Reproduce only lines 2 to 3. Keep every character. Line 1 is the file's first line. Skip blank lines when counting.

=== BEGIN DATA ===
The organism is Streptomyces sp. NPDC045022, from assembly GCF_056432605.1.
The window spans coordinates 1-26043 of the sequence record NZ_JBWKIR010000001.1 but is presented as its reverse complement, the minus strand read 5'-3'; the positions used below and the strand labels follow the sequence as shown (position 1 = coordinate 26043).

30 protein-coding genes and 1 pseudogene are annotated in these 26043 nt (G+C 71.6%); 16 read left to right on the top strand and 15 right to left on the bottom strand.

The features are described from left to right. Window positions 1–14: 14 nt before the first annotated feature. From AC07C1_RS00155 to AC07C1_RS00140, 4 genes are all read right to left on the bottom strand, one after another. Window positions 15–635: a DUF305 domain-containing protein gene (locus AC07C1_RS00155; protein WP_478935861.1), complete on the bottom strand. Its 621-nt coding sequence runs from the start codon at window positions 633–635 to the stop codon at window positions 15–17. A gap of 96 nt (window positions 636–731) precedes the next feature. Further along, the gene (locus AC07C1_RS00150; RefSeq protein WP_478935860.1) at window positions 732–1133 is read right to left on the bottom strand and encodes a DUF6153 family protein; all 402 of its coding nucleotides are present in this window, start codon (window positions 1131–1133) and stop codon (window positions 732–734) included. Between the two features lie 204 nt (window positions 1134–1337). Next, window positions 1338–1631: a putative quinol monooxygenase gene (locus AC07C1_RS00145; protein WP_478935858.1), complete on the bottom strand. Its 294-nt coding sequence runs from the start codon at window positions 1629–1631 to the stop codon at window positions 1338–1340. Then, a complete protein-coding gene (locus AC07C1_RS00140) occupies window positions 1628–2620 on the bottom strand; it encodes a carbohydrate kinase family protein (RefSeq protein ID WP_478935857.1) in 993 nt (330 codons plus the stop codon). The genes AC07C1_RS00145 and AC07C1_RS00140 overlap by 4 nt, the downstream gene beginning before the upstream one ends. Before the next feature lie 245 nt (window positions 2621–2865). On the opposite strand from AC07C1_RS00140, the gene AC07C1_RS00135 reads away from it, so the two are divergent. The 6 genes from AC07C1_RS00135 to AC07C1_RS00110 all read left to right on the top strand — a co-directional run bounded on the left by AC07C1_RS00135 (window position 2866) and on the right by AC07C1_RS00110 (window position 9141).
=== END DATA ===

The window spans coordinates 1-26043 of the sequence record NZ_JBWKIR010000001.1 but is presented as its reverse complement, the minus strand read 5'-3'; the positions used below and the strand labels follow the sequence as shown (position 1 = coordinate 26043).

30 protein-coding genes and 1 pseudogene are annotated in these 26043 nt (G+C 71.6%); 16 read left to right on the top strand and 15 right to left on the bottom strand.